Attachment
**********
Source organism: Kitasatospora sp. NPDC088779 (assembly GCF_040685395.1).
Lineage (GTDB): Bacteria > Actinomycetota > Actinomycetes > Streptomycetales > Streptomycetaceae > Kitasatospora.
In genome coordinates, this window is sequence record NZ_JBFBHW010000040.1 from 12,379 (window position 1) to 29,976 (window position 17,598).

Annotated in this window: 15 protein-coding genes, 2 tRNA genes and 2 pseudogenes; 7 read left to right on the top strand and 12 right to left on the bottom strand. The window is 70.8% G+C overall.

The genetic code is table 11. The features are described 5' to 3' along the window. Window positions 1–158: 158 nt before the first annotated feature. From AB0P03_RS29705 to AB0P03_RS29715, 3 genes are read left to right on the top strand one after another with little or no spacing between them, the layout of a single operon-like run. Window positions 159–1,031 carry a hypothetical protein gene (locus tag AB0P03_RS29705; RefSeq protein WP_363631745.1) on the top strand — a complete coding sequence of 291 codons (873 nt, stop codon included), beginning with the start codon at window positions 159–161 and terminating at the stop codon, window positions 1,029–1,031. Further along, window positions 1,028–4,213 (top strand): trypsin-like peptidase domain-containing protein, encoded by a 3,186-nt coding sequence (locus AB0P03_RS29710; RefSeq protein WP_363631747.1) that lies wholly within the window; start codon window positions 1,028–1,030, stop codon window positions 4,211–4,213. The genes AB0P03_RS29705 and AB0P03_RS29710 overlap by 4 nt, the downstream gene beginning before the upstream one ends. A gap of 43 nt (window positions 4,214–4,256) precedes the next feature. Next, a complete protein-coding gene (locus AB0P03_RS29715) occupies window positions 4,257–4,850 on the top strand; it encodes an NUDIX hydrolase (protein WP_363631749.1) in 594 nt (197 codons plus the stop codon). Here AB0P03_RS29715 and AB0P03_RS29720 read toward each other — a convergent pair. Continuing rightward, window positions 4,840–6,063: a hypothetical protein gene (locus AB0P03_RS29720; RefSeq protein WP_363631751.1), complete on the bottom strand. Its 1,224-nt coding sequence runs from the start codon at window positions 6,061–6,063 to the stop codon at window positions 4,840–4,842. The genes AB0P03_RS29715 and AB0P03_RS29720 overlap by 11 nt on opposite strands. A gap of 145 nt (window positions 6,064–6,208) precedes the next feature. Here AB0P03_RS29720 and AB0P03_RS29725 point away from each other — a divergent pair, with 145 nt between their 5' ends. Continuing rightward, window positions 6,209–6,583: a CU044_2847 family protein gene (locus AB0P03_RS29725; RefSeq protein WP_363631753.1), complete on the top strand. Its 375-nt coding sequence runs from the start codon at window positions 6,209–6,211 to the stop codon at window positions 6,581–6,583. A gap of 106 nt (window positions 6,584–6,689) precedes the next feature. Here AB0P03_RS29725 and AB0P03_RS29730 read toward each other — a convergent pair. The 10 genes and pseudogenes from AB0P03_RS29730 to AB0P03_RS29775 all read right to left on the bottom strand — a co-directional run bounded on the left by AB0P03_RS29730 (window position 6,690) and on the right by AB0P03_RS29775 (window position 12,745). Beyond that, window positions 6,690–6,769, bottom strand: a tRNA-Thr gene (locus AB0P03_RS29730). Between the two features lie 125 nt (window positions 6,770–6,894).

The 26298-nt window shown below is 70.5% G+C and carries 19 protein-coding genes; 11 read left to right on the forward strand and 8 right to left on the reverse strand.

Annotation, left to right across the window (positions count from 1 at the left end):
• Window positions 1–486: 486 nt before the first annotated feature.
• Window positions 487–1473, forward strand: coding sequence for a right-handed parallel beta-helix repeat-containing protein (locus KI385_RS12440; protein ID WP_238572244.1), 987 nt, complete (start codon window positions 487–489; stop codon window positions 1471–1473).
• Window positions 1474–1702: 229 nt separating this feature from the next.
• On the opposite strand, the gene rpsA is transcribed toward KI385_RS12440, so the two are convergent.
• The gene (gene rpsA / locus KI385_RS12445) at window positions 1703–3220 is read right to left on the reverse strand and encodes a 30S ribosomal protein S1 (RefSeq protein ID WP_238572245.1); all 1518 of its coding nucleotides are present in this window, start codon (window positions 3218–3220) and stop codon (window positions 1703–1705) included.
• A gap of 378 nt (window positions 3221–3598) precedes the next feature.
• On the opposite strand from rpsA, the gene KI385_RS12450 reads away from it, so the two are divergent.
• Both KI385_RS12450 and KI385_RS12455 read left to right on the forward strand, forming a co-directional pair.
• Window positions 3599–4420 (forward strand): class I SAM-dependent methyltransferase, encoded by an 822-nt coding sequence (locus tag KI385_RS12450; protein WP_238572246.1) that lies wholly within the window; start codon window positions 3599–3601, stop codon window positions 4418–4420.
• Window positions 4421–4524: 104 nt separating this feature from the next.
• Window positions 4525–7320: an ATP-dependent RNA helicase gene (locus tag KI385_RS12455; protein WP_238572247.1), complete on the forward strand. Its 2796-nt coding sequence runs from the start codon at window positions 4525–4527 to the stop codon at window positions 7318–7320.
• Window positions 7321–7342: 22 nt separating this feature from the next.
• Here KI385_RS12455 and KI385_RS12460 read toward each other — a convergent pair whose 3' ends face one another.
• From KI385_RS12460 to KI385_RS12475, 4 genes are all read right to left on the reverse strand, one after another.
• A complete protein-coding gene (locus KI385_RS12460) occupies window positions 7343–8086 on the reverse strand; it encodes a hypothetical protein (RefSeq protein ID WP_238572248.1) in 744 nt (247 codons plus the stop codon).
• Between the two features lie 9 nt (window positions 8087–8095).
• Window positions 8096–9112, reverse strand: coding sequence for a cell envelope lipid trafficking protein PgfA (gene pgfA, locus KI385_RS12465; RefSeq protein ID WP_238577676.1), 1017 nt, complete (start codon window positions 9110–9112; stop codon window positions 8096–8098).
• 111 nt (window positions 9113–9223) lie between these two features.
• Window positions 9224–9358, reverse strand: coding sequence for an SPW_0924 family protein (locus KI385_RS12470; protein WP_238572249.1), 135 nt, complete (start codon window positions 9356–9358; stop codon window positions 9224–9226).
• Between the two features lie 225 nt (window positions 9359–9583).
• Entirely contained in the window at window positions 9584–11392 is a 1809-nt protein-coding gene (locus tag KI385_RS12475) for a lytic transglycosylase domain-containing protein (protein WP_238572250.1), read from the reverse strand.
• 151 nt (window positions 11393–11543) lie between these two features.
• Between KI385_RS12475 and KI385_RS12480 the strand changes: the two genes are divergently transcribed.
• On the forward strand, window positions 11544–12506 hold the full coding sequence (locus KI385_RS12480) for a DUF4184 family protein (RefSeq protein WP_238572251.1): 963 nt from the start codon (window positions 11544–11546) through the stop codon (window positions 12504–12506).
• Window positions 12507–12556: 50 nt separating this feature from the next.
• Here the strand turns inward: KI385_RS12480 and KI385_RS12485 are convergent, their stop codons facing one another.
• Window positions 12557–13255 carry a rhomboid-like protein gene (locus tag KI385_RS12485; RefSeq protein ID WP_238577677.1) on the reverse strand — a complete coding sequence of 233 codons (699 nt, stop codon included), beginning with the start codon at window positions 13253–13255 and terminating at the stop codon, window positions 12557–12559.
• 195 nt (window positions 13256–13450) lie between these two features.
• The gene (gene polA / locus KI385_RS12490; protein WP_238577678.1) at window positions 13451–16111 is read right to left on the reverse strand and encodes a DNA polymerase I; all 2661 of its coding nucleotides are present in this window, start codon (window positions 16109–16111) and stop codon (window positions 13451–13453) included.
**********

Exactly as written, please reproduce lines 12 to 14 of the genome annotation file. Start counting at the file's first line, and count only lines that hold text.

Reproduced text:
• The gene (gene rpsA / locus KI385_RS12445) at window positions 1703–3220 is read right to left on the reverse strand and encodes a 30S ribosomal protein S1 (RefSeq protein ID WP_238572245.1); all 1518 of its coding nucleotides are present in this window, start codon (window positions 3218–3220) and stop codon (window positions 1703–1705) included.
• A gap of 378 nt (window positions 3221–3598) precedes the next feature.
• On the opposite strand from rpsA, the gene KI385_RS12450 reads away from it, so the two are divergent.